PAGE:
@Enthusiast: Wow, your approach to making your own gear sounds interesting :-) If I had the time I'd be something like that but I don't have the time or focus for that, unfortunately. I will, however, check out if such fabric - Tyvek or a European parallel - can be used to make small bags to go into my panniers. Thanks for your suggestions!

@bekologist: Hmmm... I have an impression that we at least to some extent have identical approaches when it comes to environmental "friendliness". To follow up on your suggestions I've sent Schoeller and Patagonia an email to hear if they either can recommend a manufacturer (Schoeller - can't see bike wear on their webpages) or if they still make bike wear.

Greetings,

Jesper
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Old 09-08-10, 09:03 AM
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What exactly would you consider "environmentally friendly?" Something made out of evil old nylon but lasts for years is a lot more environmentally friendly than something less durable but made of tree bark and sewn with spider silk.
Something we are beginning to learn in the renewable energy business is that durability trumps most everything else in terms of being environmentally friendly.
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Old 09-08-10, 12:35 PM
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Thanks for replying ... And, yes, durability definitely is a parameter. Would you have any suggestions with that in mind?

BTW, I just was so fortunate to be able to buy a couple of Ortlieb front panniers from their Greenpeace Line. Without knowing exactly how they are designed (materials etc.) I hope that the collaboration with Greenpeace has brought about a more environmentally friendly product. In more general terms, what to me would be environmentally friendly could be a product that is made according to one of the stricter cradle-to-cradle certifications, although it is of no importance to me if it is actually cradle-to-cradle certified.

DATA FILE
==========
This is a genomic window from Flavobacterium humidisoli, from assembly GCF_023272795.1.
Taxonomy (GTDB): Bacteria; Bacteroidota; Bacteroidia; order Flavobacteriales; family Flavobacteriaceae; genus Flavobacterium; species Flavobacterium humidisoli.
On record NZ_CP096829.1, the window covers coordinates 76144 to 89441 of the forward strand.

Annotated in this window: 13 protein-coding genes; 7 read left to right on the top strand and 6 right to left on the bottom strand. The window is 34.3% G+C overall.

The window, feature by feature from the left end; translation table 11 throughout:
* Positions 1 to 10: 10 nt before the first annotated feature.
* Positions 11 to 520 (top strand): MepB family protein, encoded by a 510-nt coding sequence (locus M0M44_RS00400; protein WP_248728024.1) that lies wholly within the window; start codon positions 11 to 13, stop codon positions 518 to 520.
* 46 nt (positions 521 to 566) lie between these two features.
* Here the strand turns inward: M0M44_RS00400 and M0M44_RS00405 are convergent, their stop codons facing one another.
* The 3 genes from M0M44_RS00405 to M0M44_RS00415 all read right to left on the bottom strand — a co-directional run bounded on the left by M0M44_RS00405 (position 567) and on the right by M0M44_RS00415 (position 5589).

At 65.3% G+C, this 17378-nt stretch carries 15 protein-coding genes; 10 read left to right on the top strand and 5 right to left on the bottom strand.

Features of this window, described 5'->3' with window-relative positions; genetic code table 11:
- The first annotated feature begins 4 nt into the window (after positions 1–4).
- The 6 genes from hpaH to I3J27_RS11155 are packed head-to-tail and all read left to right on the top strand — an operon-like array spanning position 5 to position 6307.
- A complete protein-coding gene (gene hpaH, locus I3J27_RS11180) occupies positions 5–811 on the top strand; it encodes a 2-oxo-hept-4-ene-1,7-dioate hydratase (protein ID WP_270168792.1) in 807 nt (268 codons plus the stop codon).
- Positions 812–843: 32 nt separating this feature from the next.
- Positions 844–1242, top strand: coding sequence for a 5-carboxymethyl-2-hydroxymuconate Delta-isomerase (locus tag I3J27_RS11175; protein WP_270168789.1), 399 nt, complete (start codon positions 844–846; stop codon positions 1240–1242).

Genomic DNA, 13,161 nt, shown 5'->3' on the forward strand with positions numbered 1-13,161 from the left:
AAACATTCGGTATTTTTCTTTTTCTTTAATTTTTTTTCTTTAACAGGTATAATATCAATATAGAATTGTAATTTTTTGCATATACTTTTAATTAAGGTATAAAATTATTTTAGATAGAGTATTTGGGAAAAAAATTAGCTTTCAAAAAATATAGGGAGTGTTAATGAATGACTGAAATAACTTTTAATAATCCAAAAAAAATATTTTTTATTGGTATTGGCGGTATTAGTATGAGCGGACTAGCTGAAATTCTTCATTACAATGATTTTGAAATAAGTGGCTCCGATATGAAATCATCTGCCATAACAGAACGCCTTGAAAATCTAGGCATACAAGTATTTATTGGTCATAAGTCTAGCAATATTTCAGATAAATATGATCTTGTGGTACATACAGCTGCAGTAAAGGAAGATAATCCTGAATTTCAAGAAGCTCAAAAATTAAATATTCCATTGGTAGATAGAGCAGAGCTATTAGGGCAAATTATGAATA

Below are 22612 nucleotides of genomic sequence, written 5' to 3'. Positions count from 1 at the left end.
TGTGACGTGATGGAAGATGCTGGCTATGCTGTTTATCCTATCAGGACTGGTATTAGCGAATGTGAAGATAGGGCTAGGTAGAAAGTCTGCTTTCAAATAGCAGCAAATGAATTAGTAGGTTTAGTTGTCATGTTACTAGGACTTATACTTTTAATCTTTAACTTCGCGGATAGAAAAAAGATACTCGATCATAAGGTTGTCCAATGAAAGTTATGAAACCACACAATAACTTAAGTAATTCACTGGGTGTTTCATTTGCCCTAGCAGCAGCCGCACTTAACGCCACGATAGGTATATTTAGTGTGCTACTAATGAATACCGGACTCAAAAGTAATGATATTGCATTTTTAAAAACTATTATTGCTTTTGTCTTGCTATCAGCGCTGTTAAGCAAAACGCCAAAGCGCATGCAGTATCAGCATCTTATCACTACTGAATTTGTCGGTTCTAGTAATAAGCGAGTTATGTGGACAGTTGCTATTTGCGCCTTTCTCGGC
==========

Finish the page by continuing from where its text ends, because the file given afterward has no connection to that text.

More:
Best regards,

Jesper

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Old 09-08-10, 04:50 PM
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Originally Posted by irpheus View Post
Thanks for replying ... And, yes, durability definitely is a parameter. Would you have any suggestions with that in mind?

BTW, I just was so fortunate to be able to buy a couple of Ortlieb front panniers from their Greenpeace Line. Without knowing exactly how they are designed (materials etc.) I hope that the collaboration with Greenpeace has brought about a more environmentally friendly product. In more general terms, what to me would be environmentally friendly could be a product that is made according to one of the stricter cradle-to-cradle certifications, although it is of no importance to me if it is actually cradle-to-cradle certified.

Best regards,

Jesper
Things are now moving in the direction where cradle to cradle products are often of excellent quality, and very durable. This was not always the case, but nowadays manufacturers are often moving in that direction and recycling technology is much more advanced.